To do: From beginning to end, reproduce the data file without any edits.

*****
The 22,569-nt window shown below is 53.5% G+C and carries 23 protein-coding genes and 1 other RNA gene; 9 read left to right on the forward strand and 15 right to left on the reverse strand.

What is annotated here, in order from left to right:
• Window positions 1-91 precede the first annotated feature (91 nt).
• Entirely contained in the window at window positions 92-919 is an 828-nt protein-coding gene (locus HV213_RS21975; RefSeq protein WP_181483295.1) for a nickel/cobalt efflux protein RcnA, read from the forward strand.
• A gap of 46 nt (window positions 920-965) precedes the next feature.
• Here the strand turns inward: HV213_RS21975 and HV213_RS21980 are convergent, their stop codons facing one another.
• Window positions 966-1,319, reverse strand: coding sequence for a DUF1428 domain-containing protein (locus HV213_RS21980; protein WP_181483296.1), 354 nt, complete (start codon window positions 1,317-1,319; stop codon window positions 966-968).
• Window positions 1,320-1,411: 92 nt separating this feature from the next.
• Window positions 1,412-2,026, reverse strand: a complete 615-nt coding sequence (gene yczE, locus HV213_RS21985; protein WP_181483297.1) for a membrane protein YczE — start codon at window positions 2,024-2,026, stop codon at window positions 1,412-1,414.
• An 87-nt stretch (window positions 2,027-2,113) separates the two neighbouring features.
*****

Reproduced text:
The 22,569-nt window shown below is 53.5% G+C and carries 23 protein-coding genes and 1 other RNA gene; 9 read left to right on the forward strand and 15 right to left on the reverse strand.

What is annotated here, in order from left to right:
• Window positions 1-91 precede the first annotated feature (91 nt).
• Entirely contained in the window at window positions 92-919 is an 828-nt protein-coding gene (locus HV213_RS21975; RefSeq protein WP_181483295.1) for a nickel/cobalt efflux protein RcnA, read from the forward strand.
• A gap of 46 nt (window positions 920-965) precedes the next feature.
• Here the strand turns inward: HV213_RS21975 and HV213_RS21980 are convergent, their stop codons facing one another.
• Window positions 966-1,319, reverse strand: coding sequence for a DUF1428 domain-containing protein (locus HV213_RS21980; protein WP_181483296.1), 354 nt, complete (start codon window positions 1,317-1,319; stop codon window positions 966-968).
• Window positions 1,320-1,411: 92 nt separating this feature from the next.
• Window positions 1,412-2,026, reverse strand: a complete 615-nt coding sequence (gene yczE, locus HV213_RS21985; protein WP_181483297.1) for a membrane protein YczE — start codon at window positions 2,024-2,026, stop codon at window positions 1,412-1,414.
• An 87-nt stretch (window positions 2,027-2,113) separates the two neighbouring features.